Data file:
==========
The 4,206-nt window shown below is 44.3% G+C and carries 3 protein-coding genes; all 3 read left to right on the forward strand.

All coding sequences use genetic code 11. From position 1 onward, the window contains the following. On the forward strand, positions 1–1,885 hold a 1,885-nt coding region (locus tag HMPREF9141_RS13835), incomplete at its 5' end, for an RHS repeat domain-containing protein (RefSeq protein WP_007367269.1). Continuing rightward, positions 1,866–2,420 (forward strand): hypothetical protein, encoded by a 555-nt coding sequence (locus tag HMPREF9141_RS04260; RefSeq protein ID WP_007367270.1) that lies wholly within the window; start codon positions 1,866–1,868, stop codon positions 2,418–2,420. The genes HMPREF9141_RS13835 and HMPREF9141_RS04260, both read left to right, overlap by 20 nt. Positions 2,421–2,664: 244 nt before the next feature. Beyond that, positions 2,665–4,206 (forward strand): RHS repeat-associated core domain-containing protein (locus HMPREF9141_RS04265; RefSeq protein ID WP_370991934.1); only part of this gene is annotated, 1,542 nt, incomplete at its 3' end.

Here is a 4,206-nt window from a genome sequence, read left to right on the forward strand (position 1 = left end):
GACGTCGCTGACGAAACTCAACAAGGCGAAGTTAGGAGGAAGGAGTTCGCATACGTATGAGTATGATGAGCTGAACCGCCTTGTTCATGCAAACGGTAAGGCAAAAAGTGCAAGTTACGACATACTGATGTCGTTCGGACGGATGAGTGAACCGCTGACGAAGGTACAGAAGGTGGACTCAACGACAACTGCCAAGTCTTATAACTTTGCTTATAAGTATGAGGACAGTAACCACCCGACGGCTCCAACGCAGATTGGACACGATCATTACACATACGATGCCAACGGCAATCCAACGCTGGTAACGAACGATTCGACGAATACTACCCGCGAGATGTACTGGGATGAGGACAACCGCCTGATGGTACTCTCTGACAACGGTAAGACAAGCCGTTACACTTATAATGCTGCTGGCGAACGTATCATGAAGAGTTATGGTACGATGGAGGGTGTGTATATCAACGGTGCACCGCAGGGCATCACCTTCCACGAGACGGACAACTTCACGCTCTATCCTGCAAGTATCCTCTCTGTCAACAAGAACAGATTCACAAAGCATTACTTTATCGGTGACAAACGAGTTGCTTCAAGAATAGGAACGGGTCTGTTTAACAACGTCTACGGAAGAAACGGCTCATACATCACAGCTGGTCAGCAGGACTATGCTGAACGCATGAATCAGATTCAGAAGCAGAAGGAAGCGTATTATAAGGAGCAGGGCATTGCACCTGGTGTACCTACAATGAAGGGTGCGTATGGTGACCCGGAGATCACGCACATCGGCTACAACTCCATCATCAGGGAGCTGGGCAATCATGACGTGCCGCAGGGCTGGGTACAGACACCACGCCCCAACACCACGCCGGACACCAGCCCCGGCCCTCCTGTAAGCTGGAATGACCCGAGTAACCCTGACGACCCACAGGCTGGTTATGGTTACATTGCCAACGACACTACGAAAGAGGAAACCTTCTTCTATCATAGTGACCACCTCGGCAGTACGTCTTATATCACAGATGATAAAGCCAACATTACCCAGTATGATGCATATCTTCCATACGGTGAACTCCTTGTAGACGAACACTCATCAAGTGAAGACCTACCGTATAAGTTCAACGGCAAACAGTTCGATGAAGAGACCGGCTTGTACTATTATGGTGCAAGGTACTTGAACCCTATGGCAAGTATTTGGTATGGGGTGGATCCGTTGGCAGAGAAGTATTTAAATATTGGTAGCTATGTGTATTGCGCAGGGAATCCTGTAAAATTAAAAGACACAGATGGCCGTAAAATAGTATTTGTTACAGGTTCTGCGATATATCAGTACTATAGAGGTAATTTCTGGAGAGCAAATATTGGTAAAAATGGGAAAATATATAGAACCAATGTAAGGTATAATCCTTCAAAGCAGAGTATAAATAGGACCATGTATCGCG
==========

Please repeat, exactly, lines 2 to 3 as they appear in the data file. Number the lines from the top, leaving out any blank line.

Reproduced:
All coding sequences use genetic code 11. From position 1 onward, the window contains the following. On the forward strand, positions 1–1,885 hold a 1,885-nt coding region (locus tag HMPREF9141_RS13835), incomplete at its 5' end, for an RHS repeat domain-containing protein (RefSeq protein WP_007367269.1). Continuing rightward, positions 1,866–2,420 (forward strand): hypothetical protein, encoded by a 555-nt coding sequence (locus tag HMPREF9141_RS04260; RefSeq protein ID WP_007367270.1) that lies wholly within the window; start codon positions 1,866–1,868, stop codon positions 2,418–2,420. The genes HMPREF9141_RS13835 and HMPREF9141_RS04260, both read left to right, overlap by 20 nt. Positions 2,421–2,664: 244 nt before the next feature. Beyond that, positions 2,665–4,206 (forward strand): RHS repeat-associated core domain-containing protein (locus HMPREF9141_RS04265; RefSeq protein ID WP_370991934.1); only part of this gene is annotated, 1,542 nt, incomplete at its 3' end.

Here is a 4,206-nt window from a genome sequence, read left to right on the forward strand (position 1 = left end):